Studies have shown that it is human nature to form groups and to work to support the group you identify with, even if it's at the expense of very similar people. These groups don't need to have any deep relationships. In one study, groups of strangers were split up, and told they belonged to one group or another. They were then asked to allocate resources and such between groups. The strangers would always place their group over the other one, even though they didn't know anyone. By being told they were part of a group, the people did what they could to defend that group.

And today in America, it seems as if everyone and everything is being assigned into one of two political teams, regardless of the lack of rationality behind it. That includes things that everyone should agree on, like clean air and freedom to chose a transportation option. But it doesn't matter. If the other "team" claimed that idea first, then you must be against it, if only because at best, everything they do is wrong and at worst, it's an attack on your people.

Next time you see someone jumping through hoops to try and explain why a bike lane must be defeated at all costs, think of the Muppets, and the lengths some will go to fight in a war that doesn't really exist.

(PS: That Fox Business News piece on Muppets? They actually went back and doubled-down on the absurdity. The second segment: here )

Monday, December 5, 2011

Come sprawl with Clovis

Last week, there was lots of chat about "the end of sprawl" after the New York Times ran two pieces harkening the decline of suburban expansion. One, "The Death of the Fringe Suburb" was relayed around the blogosphere with many putting in their own examples of how suburban expansion was coming to a close.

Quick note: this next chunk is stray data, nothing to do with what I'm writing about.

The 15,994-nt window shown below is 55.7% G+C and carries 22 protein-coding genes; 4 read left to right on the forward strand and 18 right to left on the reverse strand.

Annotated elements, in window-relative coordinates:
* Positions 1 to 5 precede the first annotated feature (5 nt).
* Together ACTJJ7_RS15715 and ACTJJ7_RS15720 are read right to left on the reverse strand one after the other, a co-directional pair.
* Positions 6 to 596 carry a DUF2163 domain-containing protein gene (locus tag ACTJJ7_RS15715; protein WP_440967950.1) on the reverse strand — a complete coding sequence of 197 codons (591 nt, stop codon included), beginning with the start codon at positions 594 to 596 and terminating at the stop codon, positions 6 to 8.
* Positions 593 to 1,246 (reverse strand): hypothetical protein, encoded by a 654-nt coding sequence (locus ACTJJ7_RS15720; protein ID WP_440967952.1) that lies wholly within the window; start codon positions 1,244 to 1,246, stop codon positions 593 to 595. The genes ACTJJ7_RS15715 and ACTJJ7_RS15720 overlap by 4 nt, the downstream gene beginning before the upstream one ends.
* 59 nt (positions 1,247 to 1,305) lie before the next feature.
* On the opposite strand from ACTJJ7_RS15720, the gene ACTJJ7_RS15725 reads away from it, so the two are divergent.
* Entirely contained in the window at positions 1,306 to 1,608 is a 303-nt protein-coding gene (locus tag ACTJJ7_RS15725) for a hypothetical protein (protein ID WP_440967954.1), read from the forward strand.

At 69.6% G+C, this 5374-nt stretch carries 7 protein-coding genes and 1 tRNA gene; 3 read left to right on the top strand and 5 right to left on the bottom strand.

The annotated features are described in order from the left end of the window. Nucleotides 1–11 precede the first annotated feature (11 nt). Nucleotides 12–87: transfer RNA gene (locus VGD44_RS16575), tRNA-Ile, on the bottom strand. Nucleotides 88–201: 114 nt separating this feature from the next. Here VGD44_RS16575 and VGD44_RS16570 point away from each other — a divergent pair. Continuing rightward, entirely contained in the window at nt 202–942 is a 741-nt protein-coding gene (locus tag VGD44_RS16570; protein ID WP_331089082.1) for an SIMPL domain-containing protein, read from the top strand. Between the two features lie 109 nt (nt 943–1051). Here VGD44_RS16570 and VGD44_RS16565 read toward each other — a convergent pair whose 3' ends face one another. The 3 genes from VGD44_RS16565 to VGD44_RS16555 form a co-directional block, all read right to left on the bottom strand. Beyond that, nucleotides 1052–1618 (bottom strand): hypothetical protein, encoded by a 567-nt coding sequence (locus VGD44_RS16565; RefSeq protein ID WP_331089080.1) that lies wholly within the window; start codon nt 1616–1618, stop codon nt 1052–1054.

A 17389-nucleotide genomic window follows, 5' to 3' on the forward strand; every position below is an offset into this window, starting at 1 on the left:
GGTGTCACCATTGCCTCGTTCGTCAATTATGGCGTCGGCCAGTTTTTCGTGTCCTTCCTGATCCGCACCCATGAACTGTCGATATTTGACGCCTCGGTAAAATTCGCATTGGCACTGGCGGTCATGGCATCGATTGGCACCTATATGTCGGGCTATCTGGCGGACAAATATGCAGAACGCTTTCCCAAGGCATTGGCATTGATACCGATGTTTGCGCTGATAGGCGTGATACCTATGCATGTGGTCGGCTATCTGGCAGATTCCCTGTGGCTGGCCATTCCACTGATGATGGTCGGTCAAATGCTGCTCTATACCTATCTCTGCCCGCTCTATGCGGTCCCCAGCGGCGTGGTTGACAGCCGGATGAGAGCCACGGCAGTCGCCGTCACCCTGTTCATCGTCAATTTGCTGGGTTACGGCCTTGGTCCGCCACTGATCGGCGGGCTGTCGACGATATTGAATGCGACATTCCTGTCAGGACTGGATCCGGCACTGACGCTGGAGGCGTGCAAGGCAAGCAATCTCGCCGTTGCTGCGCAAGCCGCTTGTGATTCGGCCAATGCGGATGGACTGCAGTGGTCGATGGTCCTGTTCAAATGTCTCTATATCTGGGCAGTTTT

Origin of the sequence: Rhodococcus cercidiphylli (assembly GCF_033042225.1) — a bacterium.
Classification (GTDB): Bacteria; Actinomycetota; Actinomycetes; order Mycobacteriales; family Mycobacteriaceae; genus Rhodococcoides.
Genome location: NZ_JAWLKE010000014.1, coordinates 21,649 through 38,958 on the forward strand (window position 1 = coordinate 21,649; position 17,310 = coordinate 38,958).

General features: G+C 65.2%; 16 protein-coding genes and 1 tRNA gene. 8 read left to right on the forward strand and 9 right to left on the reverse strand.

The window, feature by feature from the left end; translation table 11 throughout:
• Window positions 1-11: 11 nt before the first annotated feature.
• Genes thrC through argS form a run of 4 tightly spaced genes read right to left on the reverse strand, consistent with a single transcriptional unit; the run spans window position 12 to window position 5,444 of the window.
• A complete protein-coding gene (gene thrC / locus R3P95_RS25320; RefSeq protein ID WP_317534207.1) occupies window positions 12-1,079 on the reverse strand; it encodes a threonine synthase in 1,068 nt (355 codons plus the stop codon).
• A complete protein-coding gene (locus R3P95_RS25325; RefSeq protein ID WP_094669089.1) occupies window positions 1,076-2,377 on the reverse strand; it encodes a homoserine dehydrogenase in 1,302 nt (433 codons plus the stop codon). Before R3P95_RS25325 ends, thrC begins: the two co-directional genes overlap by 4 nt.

Clovis, like many other cities built on sprawl, would like to have a word with them.

The Clovis City Council has introduced another reduction in development fees to attract developers who have been sitting on the fringes.

The council approved a two-year fee reduction, that began Thursday, that would provide developers with an average savings of $4,500 per lot for residential development and about $35,000 an acre for commercial, industrial and office projects.

"Our that this will give a jump start to development in the community and it will incentivize those who are thinking about doing something to go ahead and do it," said Tina Sumner, the city's director of community and economic development.

The fee reduction will be available for two years. It is the latest in a series of development fee reductions introduced by the city of Clovis in the last year.